The Cave Creek Commission of Inquiry

On 28 April 1995, a viewing platform above Cave Creek, near Punakaiki on the West Coast, collapsed, causing the deaths of 14 Polytechnic students.  The Government of the day ordered a Commission of Inquiry, appointing Judge Noble of the Christchurch District Court as sole Commissioner.  The Commission comprised one executive officer as well as four administrative staff.  Legal counsel assisted the Commission, and also represented the parties to the Inquiry.
The Commission was appointed on 8 May 1995.  Its terms of reference were initially limited to matters that occurred before the collapse.  On 3 July those terms were expanded to encompass matters that occurred after the collapse as well.  This split led to the Inquiry occurring in two phases.  The hearing for the first part ran from 11 July to 16 August, and for the second from 12 September to 22 September.  On 9 October, submissions in response were received for both parts.  The final Report was submitted to the Governor General on 10 November 1995.
In the first part of the Report the Commissioner concluded that there was one proximate cause of the collapse, notably that “the platform was not constructed in accordance with sound building practice”, leading to a “total and catastrophic failure”.  The Report also found a number of secondary sources of collapse, including faults in the design, construction, compliance with statutory requirements, and inspection of the platform.  The Commissioner recommended a number of changes, both to legislation and to Department of Conservation practice, to avoid such a tragedy recurring.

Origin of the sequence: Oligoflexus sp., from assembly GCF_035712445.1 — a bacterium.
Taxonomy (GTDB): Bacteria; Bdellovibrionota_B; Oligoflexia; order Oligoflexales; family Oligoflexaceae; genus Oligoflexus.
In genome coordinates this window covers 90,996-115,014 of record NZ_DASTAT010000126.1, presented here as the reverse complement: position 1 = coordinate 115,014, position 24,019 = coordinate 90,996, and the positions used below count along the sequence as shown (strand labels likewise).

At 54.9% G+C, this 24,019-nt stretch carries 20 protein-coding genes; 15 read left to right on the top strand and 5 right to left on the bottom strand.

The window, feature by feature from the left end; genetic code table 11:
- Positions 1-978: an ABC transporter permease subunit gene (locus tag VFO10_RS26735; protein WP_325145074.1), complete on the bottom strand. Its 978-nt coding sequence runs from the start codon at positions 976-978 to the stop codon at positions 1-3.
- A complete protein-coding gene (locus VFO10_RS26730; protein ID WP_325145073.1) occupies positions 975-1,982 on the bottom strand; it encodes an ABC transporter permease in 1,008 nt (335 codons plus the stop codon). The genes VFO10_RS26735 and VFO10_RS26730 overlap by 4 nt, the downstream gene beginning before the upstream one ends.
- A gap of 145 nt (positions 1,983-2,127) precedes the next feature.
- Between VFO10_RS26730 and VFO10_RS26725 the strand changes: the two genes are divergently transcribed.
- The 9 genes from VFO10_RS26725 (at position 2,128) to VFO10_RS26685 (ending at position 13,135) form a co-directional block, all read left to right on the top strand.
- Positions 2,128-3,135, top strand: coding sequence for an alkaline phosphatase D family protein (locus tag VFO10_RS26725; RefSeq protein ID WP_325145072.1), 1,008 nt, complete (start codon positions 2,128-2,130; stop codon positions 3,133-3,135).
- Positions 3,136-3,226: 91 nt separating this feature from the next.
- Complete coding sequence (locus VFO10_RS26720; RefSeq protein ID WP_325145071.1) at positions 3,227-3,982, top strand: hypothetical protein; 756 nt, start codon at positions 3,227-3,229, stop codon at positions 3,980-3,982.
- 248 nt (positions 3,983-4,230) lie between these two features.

In the second part of the Report, the Commissioner provided a detailed narrative of the collapse, the rescue effort, the identification of the deceased and the notification of their families.  He made both criticisms and recommendations for improvements in the future.

Conclusion

Reading the Cave Creek Report, it becomes clear that Royal Commissions of Inquiry, such as the one contemplated for the Pike River disaster, are difficult and painful undertakings for all involved.  Equally, however, it is clear they are an important means of determining as accurately as possible what occurred and why, both for the families of the victims and also for the lessons that can be learned to prevent such tragedies happening in the future.
Our thanks to Michael Dobson, Solicitor, and Armando Neris, Summer Clerk, for writing this Brief Counsel. For further information, please contact the lawyers featured.
Footnote
  1. In Peters v Davison [1999] 2 NZLR 164, for example, the Court of Appeal held that the Report of the Commission of Inquiry into Certain Matters Relating to Taxation (commonly referred to as the Winebox Inquiry) erred in law in two important respects.